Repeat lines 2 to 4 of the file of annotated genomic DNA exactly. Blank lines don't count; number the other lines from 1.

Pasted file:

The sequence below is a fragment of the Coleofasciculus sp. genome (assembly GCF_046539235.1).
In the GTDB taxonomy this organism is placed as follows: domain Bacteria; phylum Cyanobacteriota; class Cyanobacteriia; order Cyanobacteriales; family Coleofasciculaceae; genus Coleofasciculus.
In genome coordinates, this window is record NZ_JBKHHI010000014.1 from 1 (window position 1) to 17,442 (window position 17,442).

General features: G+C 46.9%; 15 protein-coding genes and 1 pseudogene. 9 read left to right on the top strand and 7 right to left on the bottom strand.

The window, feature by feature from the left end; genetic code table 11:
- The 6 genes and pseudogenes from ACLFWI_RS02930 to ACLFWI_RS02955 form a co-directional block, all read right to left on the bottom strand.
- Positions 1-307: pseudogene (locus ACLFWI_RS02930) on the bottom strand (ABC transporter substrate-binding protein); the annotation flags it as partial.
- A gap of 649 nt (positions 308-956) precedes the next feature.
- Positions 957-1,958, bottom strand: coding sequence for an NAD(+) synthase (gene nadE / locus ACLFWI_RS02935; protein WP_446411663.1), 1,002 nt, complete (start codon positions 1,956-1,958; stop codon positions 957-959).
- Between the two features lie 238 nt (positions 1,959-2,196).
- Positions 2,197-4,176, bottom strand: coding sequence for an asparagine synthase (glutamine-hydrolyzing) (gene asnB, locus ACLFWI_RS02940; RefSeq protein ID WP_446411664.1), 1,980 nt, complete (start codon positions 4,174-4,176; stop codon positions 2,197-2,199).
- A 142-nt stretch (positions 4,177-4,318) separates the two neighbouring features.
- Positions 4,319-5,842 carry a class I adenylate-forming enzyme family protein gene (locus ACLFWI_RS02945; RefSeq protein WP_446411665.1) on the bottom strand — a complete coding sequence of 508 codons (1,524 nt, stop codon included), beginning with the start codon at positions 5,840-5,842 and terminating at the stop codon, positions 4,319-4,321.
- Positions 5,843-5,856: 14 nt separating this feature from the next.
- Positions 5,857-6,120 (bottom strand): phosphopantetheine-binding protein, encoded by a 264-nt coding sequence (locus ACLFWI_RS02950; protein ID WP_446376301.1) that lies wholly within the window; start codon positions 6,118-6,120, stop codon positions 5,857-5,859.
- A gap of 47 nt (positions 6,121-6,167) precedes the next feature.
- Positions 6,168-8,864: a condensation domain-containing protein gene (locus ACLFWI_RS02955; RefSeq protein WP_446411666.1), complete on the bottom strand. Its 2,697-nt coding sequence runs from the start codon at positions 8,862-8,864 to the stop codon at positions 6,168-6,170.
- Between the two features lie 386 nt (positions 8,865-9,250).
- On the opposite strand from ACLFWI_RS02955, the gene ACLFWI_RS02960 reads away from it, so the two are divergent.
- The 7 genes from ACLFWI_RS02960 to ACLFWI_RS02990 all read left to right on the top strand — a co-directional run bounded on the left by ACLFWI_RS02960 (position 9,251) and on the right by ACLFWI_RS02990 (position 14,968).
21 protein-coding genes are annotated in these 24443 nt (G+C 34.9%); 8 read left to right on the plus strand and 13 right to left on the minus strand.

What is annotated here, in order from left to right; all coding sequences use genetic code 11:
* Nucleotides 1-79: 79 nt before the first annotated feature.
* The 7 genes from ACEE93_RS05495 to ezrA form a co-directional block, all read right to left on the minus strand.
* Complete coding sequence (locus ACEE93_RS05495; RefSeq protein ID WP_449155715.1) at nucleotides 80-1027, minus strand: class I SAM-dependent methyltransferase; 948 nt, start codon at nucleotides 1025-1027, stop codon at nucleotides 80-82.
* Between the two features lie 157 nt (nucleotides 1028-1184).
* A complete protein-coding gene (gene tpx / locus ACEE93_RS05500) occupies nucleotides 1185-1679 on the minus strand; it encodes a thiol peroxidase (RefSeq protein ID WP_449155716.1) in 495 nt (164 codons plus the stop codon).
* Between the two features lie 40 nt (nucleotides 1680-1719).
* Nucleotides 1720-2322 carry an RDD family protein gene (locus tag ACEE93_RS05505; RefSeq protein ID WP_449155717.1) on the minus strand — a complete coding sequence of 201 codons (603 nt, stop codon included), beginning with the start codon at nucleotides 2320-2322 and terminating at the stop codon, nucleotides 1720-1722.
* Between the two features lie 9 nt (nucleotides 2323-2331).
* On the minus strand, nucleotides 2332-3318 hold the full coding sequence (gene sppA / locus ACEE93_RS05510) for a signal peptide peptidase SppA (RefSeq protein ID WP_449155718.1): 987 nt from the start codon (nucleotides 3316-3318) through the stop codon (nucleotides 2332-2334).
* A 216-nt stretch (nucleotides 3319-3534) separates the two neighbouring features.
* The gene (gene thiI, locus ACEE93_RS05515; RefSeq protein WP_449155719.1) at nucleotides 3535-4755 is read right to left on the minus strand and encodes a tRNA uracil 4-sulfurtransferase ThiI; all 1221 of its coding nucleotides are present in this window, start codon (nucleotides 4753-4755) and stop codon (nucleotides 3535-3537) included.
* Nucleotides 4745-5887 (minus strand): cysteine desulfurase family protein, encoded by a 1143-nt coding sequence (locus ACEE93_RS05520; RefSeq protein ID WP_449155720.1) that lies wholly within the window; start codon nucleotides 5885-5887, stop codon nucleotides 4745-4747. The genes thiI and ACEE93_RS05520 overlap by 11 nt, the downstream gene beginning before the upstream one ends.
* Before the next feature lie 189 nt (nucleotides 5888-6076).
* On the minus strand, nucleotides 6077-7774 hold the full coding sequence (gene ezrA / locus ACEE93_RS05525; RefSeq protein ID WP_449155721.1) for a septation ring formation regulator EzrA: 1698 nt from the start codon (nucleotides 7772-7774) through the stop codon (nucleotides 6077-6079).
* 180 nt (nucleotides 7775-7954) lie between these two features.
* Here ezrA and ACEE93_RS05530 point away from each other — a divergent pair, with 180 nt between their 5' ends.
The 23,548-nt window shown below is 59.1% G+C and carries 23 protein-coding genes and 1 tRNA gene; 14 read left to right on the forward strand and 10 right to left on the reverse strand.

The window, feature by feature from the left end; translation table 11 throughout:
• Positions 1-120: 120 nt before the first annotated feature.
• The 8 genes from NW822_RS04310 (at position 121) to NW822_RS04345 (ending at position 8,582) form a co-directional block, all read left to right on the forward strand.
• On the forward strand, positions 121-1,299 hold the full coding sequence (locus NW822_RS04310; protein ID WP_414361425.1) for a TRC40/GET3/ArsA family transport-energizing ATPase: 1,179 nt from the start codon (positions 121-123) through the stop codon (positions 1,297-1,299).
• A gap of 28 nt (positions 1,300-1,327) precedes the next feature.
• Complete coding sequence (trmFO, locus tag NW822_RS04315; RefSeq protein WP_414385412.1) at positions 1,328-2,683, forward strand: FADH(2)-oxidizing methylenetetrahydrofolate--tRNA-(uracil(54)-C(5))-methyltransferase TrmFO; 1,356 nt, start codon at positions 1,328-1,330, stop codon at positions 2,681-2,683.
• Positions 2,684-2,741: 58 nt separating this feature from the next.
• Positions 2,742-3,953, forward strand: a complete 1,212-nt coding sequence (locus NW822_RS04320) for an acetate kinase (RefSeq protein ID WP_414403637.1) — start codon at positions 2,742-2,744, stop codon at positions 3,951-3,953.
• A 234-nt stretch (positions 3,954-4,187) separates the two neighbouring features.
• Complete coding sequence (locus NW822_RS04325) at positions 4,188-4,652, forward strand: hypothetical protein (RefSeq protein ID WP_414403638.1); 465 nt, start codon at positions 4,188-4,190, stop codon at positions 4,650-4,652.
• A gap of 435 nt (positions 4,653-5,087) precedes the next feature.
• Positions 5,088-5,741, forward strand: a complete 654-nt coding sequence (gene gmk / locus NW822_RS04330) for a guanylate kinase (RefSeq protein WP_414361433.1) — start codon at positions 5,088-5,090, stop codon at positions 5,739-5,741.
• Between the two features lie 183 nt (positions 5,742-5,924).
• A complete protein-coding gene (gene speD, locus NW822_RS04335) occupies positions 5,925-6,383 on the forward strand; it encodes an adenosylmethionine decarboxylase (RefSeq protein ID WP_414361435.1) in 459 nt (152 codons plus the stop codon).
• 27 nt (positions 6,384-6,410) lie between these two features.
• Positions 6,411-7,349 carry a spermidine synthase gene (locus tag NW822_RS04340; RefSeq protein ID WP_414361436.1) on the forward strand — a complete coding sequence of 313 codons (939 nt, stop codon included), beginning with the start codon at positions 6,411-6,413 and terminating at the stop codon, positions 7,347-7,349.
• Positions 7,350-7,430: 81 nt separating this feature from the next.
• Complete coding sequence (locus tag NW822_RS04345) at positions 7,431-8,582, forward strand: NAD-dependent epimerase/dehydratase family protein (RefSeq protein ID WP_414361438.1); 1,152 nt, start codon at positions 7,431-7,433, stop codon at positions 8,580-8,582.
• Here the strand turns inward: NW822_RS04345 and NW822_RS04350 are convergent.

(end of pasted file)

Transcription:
In the GTDB taxonomy this organism is placed as follows: domain Bacteria; phylum Cyanobacteriota; class Cyanobacteriia; order Cyanobacteriales; family Coleofasciculaceae; genus Coleofasciculus.
In genome coordinates, this window is record NZ_JBKHHI010000014.1 from 1 (window position 1) to 17,442 (window position 17,442).

General features: G+C 46.9%; 15 protein-coding genes and 1 pseudogene. 9 read left to right on the top strand and 7 right to left on the bottom strand.